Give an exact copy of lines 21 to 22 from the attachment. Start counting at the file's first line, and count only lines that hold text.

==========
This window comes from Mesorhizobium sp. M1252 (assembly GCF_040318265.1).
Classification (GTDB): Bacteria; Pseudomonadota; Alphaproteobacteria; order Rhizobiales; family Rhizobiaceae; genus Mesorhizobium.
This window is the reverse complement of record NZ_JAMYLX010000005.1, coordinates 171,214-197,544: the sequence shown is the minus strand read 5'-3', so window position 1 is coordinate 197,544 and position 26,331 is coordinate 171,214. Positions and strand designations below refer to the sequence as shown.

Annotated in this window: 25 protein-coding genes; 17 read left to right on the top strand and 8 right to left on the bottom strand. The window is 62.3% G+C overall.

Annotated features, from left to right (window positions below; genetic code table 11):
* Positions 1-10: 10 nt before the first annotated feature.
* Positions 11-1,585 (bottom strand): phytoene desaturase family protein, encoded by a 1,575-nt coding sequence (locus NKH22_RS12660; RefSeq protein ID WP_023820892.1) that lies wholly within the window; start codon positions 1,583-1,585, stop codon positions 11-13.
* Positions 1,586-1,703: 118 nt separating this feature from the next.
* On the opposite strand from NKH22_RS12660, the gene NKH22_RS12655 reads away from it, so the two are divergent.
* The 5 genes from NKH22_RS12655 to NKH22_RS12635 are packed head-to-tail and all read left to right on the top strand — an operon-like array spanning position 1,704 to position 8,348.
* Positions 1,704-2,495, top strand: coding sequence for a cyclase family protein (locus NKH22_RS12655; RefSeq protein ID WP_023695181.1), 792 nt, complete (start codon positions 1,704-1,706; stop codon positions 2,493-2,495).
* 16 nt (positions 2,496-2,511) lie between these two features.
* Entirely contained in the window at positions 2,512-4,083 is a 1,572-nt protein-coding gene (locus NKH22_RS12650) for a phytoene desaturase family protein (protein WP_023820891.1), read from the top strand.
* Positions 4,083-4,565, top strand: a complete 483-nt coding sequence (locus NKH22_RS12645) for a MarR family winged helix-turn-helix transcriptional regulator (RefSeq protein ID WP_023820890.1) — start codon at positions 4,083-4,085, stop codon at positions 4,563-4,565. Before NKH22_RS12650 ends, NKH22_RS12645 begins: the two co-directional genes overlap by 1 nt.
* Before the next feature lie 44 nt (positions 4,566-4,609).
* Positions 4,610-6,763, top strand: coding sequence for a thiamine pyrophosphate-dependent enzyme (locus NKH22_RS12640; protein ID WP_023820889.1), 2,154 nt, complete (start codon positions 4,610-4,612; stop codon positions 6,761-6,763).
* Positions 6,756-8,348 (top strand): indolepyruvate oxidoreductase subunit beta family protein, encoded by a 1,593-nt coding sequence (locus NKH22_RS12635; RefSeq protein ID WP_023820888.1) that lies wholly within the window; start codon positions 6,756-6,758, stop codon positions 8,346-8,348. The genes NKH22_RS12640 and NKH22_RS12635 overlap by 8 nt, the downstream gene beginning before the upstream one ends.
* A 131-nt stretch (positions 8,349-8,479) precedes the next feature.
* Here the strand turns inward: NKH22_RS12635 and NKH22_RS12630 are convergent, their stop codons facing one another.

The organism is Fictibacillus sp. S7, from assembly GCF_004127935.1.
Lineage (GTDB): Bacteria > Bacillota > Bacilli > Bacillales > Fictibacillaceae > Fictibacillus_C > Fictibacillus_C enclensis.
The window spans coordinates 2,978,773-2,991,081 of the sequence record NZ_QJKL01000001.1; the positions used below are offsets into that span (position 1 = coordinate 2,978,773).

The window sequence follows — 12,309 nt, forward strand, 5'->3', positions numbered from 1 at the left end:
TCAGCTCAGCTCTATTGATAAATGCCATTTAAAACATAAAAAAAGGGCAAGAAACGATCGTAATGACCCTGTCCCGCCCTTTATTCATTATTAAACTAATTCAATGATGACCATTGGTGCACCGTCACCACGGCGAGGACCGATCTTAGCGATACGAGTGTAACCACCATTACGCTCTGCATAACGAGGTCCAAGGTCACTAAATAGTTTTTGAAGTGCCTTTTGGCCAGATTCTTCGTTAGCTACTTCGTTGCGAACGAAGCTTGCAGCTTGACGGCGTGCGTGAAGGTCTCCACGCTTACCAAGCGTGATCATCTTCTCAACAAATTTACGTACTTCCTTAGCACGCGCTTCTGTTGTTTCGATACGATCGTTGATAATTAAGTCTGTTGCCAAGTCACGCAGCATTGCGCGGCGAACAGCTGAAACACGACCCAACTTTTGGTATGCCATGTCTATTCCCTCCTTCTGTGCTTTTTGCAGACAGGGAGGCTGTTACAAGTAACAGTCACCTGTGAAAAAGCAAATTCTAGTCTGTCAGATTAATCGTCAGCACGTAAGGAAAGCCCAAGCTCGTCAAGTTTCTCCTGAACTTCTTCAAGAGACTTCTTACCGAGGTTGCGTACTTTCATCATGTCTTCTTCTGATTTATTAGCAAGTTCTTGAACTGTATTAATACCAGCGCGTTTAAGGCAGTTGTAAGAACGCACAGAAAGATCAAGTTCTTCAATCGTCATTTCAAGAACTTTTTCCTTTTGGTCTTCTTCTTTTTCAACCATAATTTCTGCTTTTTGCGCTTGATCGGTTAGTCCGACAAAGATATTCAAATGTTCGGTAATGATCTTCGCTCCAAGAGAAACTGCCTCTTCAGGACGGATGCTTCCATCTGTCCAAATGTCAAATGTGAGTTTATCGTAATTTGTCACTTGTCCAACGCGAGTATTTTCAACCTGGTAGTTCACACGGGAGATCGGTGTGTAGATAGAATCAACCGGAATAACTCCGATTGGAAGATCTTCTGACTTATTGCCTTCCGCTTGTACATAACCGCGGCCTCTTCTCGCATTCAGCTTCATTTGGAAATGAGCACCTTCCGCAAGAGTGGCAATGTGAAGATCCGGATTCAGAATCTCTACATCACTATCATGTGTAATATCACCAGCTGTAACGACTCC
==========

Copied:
Lineage (GTDB): Bacteria > Bacillota > Bacilli > Bacillales > Fictibacillaceae > Fictibacillus_C > Fictibacillus_C enclensis.
The window spans coordinates 2,978,773-2,991,081 of the sequence record NZ_QJKL01000001.1; the positions used below are offsets into that span (position 1 = coordinate 2,978,773).